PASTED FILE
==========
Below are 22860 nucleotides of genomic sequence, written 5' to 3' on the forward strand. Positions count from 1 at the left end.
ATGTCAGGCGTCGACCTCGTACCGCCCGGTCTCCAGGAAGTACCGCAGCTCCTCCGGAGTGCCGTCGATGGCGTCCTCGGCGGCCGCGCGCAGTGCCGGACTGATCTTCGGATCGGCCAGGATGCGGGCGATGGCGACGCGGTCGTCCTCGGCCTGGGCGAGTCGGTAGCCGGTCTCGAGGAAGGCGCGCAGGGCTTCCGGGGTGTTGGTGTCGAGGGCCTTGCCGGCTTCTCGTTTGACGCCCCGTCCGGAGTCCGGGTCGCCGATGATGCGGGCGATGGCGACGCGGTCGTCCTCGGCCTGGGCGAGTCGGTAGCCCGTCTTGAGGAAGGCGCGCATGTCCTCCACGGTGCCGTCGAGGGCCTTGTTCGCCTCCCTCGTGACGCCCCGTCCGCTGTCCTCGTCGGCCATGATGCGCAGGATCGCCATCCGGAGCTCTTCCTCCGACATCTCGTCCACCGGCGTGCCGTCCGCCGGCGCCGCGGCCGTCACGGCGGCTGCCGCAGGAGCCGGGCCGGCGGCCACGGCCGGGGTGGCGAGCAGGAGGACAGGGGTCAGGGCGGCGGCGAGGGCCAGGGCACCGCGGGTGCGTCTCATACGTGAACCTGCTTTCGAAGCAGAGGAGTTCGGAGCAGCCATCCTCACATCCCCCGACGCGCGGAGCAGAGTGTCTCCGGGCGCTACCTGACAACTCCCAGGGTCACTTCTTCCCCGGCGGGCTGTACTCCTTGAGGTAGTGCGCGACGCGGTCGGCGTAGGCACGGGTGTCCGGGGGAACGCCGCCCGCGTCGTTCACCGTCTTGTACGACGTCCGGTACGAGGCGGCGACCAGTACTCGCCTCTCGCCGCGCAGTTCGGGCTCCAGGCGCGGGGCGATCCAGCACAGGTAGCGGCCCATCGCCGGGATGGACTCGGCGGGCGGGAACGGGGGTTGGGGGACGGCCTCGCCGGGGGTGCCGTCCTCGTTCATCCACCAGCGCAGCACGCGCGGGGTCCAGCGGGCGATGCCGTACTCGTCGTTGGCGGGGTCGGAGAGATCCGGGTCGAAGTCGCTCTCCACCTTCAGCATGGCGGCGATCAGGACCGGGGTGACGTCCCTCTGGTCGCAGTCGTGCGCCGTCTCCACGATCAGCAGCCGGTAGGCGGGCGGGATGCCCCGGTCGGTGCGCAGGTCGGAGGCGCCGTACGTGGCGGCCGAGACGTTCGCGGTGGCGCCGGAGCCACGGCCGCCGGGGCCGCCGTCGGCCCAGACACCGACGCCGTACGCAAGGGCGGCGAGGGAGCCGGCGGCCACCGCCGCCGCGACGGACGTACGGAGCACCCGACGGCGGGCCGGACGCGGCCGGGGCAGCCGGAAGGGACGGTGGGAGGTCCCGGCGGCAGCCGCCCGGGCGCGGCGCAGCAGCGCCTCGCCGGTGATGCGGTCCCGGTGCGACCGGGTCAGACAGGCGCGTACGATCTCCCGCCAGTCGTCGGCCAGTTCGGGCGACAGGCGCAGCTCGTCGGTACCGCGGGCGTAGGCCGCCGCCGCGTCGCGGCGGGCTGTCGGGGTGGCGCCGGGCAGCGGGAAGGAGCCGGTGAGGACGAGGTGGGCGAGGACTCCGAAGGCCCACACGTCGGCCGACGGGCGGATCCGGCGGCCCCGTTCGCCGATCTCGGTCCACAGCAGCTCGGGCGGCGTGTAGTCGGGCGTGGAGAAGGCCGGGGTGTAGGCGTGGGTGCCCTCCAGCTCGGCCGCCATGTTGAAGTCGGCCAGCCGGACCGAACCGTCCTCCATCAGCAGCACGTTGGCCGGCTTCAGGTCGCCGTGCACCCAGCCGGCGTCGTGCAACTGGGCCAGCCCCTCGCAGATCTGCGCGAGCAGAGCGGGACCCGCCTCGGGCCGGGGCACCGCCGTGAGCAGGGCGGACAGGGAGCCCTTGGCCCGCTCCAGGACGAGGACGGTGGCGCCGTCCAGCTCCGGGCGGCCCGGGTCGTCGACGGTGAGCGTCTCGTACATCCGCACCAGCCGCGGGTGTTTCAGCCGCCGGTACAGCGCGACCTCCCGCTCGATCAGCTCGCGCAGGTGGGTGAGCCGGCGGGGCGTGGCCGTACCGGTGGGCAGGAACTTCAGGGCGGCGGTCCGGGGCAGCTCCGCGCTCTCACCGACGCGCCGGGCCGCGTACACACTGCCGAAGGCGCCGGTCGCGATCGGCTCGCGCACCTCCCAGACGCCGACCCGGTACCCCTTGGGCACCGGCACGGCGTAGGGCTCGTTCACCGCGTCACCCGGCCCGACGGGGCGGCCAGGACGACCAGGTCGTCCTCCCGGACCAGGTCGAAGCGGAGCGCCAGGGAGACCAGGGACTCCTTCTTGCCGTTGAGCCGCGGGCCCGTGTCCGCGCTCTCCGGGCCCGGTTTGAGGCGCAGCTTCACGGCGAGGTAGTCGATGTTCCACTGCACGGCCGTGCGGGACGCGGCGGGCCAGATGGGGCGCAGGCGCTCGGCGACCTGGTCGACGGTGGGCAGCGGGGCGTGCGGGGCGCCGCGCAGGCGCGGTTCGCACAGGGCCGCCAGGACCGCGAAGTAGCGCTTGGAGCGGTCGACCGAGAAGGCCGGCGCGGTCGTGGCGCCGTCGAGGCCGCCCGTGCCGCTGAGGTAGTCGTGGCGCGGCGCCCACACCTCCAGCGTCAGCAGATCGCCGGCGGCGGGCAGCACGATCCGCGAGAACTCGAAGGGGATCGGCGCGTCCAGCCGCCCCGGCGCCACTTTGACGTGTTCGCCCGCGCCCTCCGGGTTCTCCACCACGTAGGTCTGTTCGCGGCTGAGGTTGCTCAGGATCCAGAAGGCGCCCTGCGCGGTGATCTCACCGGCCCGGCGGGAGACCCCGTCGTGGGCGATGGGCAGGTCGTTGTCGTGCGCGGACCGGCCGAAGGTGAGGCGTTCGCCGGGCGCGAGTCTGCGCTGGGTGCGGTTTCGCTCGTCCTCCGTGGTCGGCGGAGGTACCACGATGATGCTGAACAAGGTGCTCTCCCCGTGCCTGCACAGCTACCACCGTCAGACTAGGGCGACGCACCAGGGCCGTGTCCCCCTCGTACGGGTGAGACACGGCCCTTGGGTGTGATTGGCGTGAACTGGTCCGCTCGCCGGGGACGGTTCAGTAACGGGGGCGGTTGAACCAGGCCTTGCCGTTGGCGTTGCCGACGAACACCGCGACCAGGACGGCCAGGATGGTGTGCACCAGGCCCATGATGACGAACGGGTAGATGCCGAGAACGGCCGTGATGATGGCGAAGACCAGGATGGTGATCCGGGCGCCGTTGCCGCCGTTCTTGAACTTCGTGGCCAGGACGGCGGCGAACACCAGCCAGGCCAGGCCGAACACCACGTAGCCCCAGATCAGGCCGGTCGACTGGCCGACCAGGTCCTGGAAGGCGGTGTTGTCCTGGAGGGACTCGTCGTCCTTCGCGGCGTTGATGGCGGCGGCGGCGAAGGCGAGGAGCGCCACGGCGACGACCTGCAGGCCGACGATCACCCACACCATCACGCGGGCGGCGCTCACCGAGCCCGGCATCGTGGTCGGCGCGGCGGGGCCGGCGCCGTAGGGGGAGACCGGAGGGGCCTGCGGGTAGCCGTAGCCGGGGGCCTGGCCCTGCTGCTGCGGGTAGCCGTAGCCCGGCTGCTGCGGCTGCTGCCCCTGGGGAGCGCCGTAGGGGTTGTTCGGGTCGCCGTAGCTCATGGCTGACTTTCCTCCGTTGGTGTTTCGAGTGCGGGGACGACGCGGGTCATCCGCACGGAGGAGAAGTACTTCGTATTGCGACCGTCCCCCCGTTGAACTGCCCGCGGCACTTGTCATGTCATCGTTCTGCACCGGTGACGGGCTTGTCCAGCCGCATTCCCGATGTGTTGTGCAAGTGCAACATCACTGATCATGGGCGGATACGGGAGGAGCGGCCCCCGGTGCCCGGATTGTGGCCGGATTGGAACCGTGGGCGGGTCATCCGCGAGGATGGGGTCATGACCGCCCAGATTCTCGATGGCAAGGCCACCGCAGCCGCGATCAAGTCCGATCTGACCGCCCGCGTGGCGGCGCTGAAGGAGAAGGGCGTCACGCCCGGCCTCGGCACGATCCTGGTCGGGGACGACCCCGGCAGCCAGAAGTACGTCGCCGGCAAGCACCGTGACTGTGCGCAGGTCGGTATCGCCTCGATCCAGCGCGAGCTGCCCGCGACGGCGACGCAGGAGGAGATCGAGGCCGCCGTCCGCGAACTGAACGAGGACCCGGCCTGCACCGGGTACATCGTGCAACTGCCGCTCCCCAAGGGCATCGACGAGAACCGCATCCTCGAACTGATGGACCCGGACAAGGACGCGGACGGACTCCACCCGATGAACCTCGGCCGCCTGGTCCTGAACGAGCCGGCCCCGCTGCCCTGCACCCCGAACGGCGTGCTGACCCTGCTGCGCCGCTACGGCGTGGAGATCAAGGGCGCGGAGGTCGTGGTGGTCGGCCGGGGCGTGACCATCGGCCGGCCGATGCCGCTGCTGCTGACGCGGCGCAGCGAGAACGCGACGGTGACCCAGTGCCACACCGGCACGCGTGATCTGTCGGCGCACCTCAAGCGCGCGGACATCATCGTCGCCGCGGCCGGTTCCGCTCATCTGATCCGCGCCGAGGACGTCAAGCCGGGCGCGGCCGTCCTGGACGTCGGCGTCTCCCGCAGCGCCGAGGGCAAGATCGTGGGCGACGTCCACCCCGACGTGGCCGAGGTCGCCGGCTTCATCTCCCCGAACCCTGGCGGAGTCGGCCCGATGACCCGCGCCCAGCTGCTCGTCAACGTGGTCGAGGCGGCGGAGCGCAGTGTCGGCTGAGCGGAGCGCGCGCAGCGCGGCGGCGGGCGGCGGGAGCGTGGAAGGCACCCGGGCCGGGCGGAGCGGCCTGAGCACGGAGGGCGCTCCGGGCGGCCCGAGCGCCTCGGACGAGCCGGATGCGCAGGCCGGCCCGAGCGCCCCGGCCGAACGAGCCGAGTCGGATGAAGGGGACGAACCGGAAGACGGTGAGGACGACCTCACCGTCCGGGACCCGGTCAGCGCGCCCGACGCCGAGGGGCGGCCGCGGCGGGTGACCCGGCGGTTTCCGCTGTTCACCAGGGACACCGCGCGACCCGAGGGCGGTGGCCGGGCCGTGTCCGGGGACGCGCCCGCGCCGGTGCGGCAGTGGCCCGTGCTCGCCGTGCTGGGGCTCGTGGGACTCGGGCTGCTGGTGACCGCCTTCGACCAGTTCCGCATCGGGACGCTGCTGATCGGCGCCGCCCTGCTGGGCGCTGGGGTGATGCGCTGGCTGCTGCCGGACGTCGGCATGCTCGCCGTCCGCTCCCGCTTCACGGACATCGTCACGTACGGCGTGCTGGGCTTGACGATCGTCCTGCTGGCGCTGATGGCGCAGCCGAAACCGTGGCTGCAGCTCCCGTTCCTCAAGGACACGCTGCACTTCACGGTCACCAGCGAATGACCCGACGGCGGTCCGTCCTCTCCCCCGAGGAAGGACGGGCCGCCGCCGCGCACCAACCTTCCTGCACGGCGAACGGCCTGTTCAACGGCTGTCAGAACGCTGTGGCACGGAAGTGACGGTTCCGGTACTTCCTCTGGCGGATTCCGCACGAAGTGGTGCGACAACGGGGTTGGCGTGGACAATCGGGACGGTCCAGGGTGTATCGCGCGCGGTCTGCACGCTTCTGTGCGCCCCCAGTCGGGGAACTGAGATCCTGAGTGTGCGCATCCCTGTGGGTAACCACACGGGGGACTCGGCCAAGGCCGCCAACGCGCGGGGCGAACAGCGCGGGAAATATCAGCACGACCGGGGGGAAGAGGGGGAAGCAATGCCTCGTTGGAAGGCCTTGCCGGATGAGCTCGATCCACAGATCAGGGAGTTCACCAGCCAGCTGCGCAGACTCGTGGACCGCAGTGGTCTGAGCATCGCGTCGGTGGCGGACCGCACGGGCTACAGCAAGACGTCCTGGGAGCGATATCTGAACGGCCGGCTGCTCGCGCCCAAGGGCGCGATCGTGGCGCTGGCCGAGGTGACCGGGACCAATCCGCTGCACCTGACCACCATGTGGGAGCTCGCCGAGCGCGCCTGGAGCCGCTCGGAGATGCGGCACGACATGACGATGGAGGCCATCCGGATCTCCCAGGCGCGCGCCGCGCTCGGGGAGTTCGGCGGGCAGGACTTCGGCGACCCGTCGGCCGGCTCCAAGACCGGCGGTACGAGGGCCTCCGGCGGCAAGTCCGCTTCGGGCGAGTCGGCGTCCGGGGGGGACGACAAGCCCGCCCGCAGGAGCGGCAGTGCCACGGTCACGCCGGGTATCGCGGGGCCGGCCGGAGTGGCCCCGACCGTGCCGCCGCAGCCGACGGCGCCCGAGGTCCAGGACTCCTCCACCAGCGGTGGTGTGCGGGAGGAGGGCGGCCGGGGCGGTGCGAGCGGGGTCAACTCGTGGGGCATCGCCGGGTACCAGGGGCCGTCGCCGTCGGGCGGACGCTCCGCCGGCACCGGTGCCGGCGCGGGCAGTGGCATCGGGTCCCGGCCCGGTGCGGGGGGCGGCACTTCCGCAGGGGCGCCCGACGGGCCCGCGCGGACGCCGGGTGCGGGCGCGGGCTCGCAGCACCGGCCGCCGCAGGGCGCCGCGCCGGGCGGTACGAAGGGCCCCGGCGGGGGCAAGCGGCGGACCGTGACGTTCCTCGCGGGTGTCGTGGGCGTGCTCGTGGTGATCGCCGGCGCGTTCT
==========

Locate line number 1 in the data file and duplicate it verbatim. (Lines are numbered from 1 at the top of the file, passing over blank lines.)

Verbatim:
Below are 22860 nucleotides of genomic sequence, written 5' to 3' on the forward strand. Positions count from 1 at the left end.